Java is one of the most-used programming languages in industry today, and it is also the language of AP Computer Science and many college introductory courses. Our Java library allows students to use Java, to read the Finch sensors, and control the Finch wheels, lights, and buzzer. To use Java with the Finch, you must connect to the Finch via Bluetooth with the BlueBird Connector. To use Bluetooth with Windows, you will need a BLE bluetooth dongle. We support native Mac Bluetooth for Macs with Bluetooth 4.0. This includes all devices manufactured after 2014, and many devices from before that. Older Macs without Bluetooth 4.0 need to use the BLE bluetooth dongle.

Browser-based Java editors are not compatible with the Finch. You can use any offline Java editor with the Finch. If you don’t have a favorite, we suggest trying Eclipse.

Preparing the Finch

Insert a micro:bit into the Finch. Connect the micro:bit to the computer with the USB cable.

The micro:bit will appear as an external device on your computer. Download this file and drag it onto the micro:bit.

The micro:bit will begin flashing three letters on its LED screen. At this point, you can unplug the USB cable from the micro:bit. You won’t need it because you will be using bluetooth to connect to the Finch Robot.

To turn on the Finch press and hold the power button on the bottom of your Finch until until one or more of the LEDs in the tail turn on. This should take about 2 seconds. Three letters should now be flashing on the micro:bit.

When you turn on your Finch the color of the tail LEDs will indicate the battery charge level.

  • Four green lights: Your Finch is fully charged.
  • Three green lights: Your Finch is partially charged.
  • Two yellow lights: You have about 2 hours of charge left on your Finch.
  • One red light: You should charge your Finch immediately. Your Finch will turn off soon.

The Finch has a rechargeable battery located inside. To charge the Finch, plug the micro USB into the charging slot beneath the Finch’s tail. Plug the other end of the cord into a USB charging port.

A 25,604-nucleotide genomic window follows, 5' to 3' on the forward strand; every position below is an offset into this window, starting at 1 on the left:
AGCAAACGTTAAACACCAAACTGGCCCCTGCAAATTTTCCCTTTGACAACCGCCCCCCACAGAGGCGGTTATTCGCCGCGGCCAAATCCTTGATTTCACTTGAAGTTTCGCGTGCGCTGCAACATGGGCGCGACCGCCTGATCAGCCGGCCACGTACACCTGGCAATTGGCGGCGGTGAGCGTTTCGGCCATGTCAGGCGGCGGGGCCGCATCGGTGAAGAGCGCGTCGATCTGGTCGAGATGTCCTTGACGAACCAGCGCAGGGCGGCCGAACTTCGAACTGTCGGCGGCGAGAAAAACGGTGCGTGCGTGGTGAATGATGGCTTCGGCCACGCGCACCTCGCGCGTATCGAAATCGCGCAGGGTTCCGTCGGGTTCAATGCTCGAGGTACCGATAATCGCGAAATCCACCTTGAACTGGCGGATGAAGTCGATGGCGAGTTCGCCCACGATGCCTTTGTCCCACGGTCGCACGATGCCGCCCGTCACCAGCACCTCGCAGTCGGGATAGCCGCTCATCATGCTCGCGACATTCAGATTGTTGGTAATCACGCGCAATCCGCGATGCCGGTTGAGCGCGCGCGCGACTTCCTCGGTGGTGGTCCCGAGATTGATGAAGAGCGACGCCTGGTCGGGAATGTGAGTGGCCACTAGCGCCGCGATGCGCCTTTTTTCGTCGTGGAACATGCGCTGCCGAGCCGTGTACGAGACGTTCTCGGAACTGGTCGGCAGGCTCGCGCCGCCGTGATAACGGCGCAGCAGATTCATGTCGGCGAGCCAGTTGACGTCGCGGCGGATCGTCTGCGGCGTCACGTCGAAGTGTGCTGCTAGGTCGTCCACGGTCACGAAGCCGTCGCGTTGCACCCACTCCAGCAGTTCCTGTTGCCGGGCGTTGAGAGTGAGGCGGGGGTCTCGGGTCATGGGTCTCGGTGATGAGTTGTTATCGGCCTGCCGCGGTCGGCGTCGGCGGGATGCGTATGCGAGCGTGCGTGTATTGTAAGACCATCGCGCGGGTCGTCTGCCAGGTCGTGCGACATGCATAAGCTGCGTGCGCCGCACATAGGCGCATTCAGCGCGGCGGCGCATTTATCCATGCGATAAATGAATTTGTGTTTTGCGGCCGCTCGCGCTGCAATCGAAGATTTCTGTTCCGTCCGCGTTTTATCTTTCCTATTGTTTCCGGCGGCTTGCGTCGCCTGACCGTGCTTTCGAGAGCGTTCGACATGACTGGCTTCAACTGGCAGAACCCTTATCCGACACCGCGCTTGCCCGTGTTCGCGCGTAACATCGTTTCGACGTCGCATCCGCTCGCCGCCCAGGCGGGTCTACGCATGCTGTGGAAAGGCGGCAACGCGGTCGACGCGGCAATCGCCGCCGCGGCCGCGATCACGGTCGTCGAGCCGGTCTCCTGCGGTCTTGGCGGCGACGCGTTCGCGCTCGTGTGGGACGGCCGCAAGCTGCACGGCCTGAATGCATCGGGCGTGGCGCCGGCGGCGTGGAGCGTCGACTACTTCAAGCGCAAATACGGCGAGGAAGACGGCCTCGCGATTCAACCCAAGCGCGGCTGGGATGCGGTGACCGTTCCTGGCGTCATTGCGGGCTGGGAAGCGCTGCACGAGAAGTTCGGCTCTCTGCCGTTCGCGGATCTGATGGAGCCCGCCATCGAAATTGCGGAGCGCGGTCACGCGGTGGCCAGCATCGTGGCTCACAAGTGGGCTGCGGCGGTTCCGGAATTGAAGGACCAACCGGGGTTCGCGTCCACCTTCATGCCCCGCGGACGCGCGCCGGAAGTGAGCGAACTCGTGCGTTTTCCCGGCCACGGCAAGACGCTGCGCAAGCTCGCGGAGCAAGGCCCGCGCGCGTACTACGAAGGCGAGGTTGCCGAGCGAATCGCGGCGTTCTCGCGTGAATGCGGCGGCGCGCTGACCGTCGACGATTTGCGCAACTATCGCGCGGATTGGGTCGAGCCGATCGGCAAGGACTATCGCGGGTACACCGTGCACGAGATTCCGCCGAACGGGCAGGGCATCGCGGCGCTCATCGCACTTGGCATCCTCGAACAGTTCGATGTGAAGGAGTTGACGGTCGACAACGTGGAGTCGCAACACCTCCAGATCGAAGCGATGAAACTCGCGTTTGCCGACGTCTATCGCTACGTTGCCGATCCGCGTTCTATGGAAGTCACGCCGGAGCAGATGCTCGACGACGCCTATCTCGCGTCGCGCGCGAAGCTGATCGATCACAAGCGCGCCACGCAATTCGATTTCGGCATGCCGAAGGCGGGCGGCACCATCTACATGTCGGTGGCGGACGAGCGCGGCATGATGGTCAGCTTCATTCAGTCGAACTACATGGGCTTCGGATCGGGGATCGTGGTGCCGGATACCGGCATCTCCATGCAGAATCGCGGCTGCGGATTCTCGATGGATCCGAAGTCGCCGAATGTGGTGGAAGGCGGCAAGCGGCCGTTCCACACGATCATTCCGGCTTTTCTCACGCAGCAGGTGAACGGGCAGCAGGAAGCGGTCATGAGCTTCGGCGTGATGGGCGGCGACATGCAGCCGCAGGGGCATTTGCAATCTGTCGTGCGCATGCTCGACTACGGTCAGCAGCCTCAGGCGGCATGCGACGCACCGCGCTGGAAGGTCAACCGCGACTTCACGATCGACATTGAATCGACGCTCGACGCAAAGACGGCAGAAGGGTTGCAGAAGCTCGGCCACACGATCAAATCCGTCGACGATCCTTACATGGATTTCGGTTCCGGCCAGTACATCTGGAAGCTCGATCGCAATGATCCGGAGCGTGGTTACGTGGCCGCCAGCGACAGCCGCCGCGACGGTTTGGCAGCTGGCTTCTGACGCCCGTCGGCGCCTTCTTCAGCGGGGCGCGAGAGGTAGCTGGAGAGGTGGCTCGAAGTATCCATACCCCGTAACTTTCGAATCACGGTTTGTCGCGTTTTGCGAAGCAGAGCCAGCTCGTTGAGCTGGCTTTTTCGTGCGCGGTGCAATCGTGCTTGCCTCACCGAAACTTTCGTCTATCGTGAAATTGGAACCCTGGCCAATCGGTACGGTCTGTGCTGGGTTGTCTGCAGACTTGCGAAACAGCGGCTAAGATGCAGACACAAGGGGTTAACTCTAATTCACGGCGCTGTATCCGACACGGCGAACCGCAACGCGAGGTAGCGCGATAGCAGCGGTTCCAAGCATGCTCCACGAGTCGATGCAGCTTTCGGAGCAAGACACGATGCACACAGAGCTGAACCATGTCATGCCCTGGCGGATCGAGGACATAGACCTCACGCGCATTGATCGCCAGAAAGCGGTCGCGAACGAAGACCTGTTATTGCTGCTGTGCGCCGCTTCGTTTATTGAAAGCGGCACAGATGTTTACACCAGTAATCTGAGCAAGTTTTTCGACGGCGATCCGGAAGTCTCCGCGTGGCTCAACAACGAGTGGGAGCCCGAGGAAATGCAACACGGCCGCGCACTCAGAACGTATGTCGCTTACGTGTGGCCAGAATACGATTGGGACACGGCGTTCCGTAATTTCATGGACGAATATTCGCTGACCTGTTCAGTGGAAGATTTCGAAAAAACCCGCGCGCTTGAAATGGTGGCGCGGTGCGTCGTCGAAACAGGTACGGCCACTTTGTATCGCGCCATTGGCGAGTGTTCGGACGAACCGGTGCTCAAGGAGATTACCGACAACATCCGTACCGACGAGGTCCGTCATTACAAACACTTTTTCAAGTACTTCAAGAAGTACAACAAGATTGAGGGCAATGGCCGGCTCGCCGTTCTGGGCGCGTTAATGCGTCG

Note: Plugging the micro USB into the micro:bit will NOT charge the Finch!

To fully charge the Finch requires 7 hours of charging time. Charging overnight is a great option!

If the Finch is inactive for 10 mins without connecting to Bluetooth, or for 20 minutes while connected to Bluetooth, it will switch off to save battery power. The Finch will play a disconnecting sound and also show its battery status using the tail LEDs as listed in the last step.

Connecting to the Finch

If you are using a Windows machine or a pre-2014 Mac, insert the BLE Bluetooth dongle into your computer. If you are using a Mac with Bluetooth 4.0 (all devices manufactured since 2014), you can skip this step.

Open the BlueBird Connector. It will begin finding the robots around you. Click on the name of your robot. Each robot is flashing its initials on the micro:bit to help you figure out which is which.

When you connect to your Finch, you will hear a series of tones, and the robot will show up in the purple “CONNECTED” section of the BlueBird Connector.

Now you are ready to start programming in Java! You can minimize the BlueBird Connector, but you should leave it open the entire time that you are using the Finch. If at any point you have trouble with your robot, you should come back to the BlueBird Connector to check your bluetooth connection. You can also check your battery level in the BlueBird Connector.

Using Java with Finch

You can use any offline Java IDE with the Finch. The screenshots here will show Eclipse as an example. Browser-based Java editors are not compatible with the Finch.

Download and unzip the Java library.

Create a new Java Project in Eclipse.

Name the project finch.

Eclipse will ask you if you want to create module-info.java. Click Don’t Create.

Next, right-click on the new project and select Import.

Select File System under General. Then click Next.

Click Browse and navigate to the BirdBrainJava folder. Make sure to click the checkbox next to the folder name to select all of the files. Then click Finish. If Eclipse asks you to overwrite files, answer Yes.

Eclipse will copy six files into your project: the classes for the Finch, Hummingbird and micro:bit (Robot.java, Finch.java, Hummingbird.java, and Microbit.java) and two test files (FinchTest.java and HummingbirdTest.java). Select these files in Eclipse and drag them into the src folder.

Once the files are in the src folder, open FinchTest.java. To test that everything is working properly, run the test program. The Finch’s beak should blink 10 times.

Now you are ready to start writing your own Java programs with the Finch! These lessons will help you to get started, and this reference summarizes the functions that are available in the Finch library.

Make sure to store your programs in the finch project so that they can find the Finch class. If you wish to create a new project, be sure to add the six files in the BirdBrainJava folder to the new project.